In many ways the following quote by William H. Murray sums up personal accountability – “Until one is committed, there is hesitancy, the chance to draw back. Concerning all acts of initiative (and creation), there is one elementary truth, the ignorance of which kills countless ideas and splendid plans: that the moment one definitely commits oneself, then Providence moves too. All sorts of things occur to help one that would never otherwise have occurred. A whole stream of events issues from the decision, raising in one’s favor all manner of unforeseen incidents and meetings and material assistance, which no man could have dreamed would have come his way. Whatever you can do, or dream you can do, begin it. Boldness has genius, power, and magic in it. Begin it now.”
I believe personal accountability is an ongoing habitual commitment to yourself and what is important to you through –
- continually choosing consciously to take ownership and responsibility for your life,
- taking action and removing the blocks (i.e. faulty thinking or excuses), and
- holding yourself accountable first and foremost.
Today I came across the book The 85% Solution: How Personal Accountability Guarantees Success – No Nonsense, No Excuses by Linda Galindo. In the book, Linda focuses on three similar key elements of personal accountability:
- Personal responsibility is a “before-the-fact” mind-set of personal ownership and commitment to a result (page 58),
- Self-empowerment is taking the actions – and the risks – that you need in order to ensure that you achieve the results you desire (page 147), and
- Being accountable for your results requires an “after-the-fact” mindset of being willing to answer for the outcomes resulting from your choices, behaviors, and actions (page 225).
Early in the The 85% Solution Book, Linda shares her own wake-up call to practice personal accountability:
“Once upon a time, I was the Queen of Victims, with a shiny scepter, a sparkling crown, and a plush velvet robe, walking up and down the runway of Poor Me. Life didn’t work for me. My boss was a jerk. My parents didn’t encourage me. My husband was controlling. I got divorced. I complained and whined.
One day, a good and smart friend put a stunningly quick stop to it by asking me a revealing question that stung me like a slap in the face.
“Have you ever noticed that all the bad things you complain about happened when you were in the room? Have you ever considered that you might have something to do with your own rotten luck?”
I hadn’t” (page 11).
Being personally accountable in all areas of our life can be tough going sometimes, however there are a number of benefits to choosing personal accountability.
What are the Benefits of Personal Accountability?
There are a number of benefits to personal accountability including –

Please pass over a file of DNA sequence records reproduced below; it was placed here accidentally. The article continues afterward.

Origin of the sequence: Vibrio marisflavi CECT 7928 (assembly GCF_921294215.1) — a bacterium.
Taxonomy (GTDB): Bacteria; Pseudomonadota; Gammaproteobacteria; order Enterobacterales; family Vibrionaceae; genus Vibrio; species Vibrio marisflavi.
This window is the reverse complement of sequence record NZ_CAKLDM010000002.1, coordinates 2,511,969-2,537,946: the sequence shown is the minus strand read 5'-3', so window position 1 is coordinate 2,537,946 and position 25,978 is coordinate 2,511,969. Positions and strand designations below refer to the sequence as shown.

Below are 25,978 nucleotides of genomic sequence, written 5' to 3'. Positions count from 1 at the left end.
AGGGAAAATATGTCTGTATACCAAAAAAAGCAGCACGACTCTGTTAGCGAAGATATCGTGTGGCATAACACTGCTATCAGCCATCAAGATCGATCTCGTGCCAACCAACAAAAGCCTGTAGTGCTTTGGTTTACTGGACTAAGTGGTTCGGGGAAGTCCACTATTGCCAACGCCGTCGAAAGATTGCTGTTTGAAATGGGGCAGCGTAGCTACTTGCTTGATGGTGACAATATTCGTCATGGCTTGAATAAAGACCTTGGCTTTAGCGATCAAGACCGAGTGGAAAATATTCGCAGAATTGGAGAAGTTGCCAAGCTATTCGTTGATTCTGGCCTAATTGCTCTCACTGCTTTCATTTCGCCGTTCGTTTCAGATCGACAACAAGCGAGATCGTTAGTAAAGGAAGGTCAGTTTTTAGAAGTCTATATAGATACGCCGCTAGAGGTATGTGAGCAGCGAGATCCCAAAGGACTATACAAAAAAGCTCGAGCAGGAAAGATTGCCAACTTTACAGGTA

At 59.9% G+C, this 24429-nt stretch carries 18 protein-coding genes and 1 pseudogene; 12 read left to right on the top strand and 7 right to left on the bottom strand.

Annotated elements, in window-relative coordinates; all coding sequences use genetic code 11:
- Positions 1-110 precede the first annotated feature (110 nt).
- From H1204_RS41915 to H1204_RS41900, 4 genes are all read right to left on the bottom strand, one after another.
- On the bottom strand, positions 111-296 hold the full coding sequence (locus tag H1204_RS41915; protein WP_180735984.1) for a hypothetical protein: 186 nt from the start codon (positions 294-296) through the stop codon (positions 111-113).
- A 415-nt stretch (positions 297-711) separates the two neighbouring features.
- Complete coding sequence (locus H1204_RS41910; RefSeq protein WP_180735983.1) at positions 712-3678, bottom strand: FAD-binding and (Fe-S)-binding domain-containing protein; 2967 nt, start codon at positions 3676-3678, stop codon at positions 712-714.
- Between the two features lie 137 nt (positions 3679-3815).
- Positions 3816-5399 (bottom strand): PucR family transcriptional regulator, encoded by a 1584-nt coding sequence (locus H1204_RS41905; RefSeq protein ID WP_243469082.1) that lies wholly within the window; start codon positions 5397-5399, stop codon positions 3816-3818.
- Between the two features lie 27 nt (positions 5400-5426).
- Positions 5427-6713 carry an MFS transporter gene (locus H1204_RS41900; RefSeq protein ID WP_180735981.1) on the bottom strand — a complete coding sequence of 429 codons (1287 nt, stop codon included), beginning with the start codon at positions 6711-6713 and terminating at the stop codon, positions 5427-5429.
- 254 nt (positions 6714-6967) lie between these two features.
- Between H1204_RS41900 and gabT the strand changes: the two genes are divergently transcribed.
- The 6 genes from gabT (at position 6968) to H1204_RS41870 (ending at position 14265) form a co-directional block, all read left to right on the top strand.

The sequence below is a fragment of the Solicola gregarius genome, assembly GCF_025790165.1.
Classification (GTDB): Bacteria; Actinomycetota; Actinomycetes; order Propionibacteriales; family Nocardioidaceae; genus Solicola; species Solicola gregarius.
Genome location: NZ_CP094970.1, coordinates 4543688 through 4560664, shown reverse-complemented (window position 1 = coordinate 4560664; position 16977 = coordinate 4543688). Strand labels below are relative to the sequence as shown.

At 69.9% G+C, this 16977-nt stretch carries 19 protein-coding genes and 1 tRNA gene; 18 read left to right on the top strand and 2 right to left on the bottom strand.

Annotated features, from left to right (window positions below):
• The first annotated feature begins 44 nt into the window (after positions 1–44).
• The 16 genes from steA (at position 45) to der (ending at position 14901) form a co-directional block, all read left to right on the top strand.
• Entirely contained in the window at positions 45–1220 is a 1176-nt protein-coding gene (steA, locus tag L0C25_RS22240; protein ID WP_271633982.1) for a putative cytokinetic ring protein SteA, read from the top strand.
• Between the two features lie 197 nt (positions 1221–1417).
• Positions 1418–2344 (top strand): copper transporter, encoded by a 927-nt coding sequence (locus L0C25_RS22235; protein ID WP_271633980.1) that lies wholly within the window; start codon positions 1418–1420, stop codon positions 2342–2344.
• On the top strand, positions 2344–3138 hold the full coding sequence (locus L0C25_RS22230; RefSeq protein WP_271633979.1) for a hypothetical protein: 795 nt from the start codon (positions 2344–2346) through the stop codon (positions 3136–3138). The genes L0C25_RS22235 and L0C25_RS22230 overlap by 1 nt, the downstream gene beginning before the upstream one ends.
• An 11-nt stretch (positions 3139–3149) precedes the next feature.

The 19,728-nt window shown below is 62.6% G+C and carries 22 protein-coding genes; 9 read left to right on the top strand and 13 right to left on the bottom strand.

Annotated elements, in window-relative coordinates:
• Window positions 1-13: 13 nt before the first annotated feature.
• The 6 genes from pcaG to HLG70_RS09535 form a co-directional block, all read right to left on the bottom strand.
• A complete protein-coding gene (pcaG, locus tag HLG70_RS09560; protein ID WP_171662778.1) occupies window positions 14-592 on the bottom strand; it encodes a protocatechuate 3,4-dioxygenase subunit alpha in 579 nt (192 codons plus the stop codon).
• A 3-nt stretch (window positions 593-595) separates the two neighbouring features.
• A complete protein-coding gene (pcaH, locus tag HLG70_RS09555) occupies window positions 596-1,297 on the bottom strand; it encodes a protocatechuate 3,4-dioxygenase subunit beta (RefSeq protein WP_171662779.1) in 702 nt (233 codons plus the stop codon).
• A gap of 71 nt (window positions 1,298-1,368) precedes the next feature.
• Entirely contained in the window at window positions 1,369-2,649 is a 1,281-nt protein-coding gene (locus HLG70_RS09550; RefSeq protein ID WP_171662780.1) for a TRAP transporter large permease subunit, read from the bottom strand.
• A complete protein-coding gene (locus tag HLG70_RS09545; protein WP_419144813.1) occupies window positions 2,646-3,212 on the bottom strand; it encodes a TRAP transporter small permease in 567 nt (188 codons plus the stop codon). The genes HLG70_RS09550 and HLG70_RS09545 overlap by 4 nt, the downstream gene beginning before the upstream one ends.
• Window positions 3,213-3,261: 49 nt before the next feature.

- Decreased stress, increased productivity, better time usage, increased job and relationship satisfaction. As Linda says in the The 85% Solution Book, “…a lack of personal accountability is at the heart of chronic stress. It saps us of productivity. It wastes our time. It makes us less satisfied with our jobs, our relationships, and ourselves.” (page 231).
- Helps you keep focused in your work and life and know where you are up too. For example – if you know where you are up to and how much time you have, it can be easier to say yes or no to an invitation and make sure you don’t over commit yourself.
- Builds trust with people. Not sure about this? Maybe think about how you react when someone keeps an appointment and is on time or when someone is late or doesn’t turn up to an appointment.
- Helps you manage and keep track of where you are up to in different areas of your work and life (i.e. your health and/or finances).
- Sharpe and Balderson (2005) found that children who were encouraged to take personal responsibility for their actions also had more positive social interactions (i.e. healthy relationships).
Questions for Reflection –
- What does personal accountability mean to you?
- How personally accountable are you? For example – are you on time to appointments? Finish what you start? Do what you say you are going to do?
- Who are you accountable too in your life and work?
- What external structures can you put into place to become more personally accountable?
If you are ready to reclaim your courage and take the next step towards freedom and opening your heart, why not join our Toolkit?
Galindo, L. (2009). The 85% Solution: How Personal Accountability Guarantees Success – No Nonsense, No Excuses. USA: Jossey-Bass.
Sharpe, T., and Balderson, D. (2005). The Effects of Personal Accountability and Personal Responsibility Instruction on Select Off-Task and Positive Social Behaviors. Journal of Teaching in Physical Education, v24 n1 Jan 2005, 66-87.